Assuming £30k ISAs do somehow go ahead despite those bleak borrowing figures, it’s this sort of top-up which would actually be relevant to the contractor sector. It would be a small but interesting tax-advantage -- albeit reserved for those who actually have the cash to stash.

HMRC’s tougher tax enforcement regime needs targeting  

My own experience dealing with HMRC in supporting contractors is that the tax authority is on a mission to recoup all and any funds from fraudulent activity. That sounds fine in theory, but HMRC’s vigilance needs to be much more targeted. Unfortunately, it currently feels like the Revenue only approaches the low hanging fruit and somewhat blindly, because often tax officials don’t really understand the position.

The department takes a scatter-gun approach to heavily targeting the contractor market, seemingly because of the volumes and amounts involved. More and more, though, HMRC scrutiny bears down on the wrong players, serving to create bottle necks of investigations. It’s ultimately wasting taxpayer money and the chancellor ought to intervene.

Funding for an HMRC that is disincentivising enterprising-types? Probably

Should HM Treasury’s boss unveil an HMRC investment package to fund anti-avoidance measures or loophole closures (which Autumn Statements historically contain), Hunt should know that HMRC’s current approach is reducing entrepreneurial behaviour.

There are letters galore circulating from HMRC fishing expeditions, mainly on MSC legislation, IR35 and expenses. These letters frighten even the most compliant agency, contractor and intermediary!

Given the loud shouts by the Labour party for stronger HMRC enforcement, however, I fear the contractor sector could be in for some very overzealous HMRC activity, particularly fraud-follow-ups and again sadly, the misdirected kind.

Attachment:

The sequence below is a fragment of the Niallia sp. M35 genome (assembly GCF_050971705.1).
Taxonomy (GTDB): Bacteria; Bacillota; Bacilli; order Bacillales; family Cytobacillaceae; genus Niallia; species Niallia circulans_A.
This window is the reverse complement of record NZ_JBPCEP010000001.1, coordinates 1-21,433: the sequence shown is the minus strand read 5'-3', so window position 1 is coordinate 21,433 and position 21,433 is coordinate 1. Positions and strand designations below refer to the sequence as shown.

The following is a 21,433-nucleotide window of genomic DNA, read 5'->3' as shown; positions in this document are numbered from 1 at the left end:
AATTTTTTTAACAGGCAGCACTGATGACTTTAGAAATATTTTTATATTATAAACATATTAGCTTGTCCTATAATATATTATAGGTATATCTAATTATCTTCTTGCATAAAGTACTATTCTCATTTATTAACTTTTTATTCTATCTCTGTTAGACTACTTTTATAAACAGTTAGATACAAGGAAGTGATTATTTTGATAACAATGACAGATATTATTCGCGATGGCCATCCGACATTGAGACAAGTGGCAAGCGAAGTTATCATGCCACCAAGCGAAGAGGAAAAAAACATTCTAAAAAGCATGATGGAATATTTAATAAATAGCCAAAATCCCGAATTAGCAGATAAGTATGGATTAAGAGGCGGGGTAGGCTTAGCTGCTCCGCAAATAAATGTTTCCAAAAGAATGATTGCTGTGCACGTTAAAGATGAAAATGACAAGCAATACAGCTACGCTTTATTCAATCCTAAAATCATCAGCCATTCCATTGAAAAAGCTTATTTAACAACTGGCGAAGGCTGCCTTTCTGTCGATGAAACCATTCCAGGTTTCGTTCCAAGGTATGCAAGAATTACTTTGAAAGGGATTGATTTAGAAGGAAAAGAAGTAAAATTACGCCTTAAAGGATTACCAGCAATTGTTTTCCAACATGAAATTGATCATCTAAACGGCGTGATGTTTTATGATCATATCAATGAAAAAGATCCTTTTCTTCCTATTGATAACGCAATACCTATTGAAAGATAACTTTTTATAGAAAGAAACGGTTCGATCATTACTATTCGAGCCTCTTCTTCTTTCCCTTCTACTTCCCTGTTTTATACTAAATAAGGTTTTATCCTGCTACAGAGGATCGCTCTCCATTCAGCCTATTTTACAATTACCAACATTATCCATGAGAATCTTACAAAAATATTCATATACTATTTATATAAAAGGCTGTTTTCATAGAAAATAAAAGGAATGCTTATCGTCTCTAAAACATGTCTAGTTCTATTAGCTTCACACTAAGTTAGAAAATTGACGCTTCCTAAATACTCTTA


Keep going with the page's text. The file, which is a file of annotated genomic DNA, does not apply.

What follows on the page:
Make BADR better   

To actually inspire and not just impede enterprising-types, the re-instatement of a larger Business Asset Disposal Relief (which has been cut from an allowance of over £10m down to the current £1m), would be timely.

Let’s see what was once called Entrepreneurs’ Relief gradually increased, so the government can tangibly encourage entrepreneurs to make more investments in business. Ultimately, a better BADR would lead to the growth government needs.

Umbrella consultation conclusion is a new licensing system. Wishful thinking perhaps…

Last but not least in terms of impact (although the prospects of this emerging on November 22nd seem slimmer than I’d like), the result of the umbrella company regulation consultation may be unveiled at Autunm Statement 2023, and the result should be the outright licensing of UK umbrella companies.

The brolly sector needs something similar to the GLA licence if regulation is to be effective.

Often overlooked, the fact is compliant umbrellas do an excellent job for HMRC, by collecting millions of pounds in PAYE via RTI. That’s why it’s an absolute shame that a few bad apples spoil the impression, and reputation of umbrella companies as a whole.

As HMRC has made so much out of its IR35 reforms, surely a licensing body for umbrella companies would be a good way forward. It might actually be the only workable way left. My big fear is that HMRC mistakenly overlay an MSC-style legislation with debt transfer rules onto umbrellas, disproportionately making end-hirers, agencies and contractors fearful, and potentially leading to the ruination of a vital part of the contractor supply chain.

However, with a general election looming, I’m with other commentators unconvinced that an effective clean-up of the bad apples is going to get underway anytime soon. Maybe the preciseness required to pick out and cleanse the bunch-spoilers doesn’t actually make it an Autumn Statement 2023 measure anyway, but for a month and not even a week  -- until the 22nd -- I can live in hope.

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Written by Louise Rayner

Louise Rayner is an ACCA accountant who has held board level positions in a wide range of large contractor based organisations

These days she runs NumberMill, a firm of practising accountants who specialise in contractors and IR35.  Her umbrella business is also FCSA accredited.  The consultancy part of the business offers pragmatic operational advice to end hirers, agencies and contractors.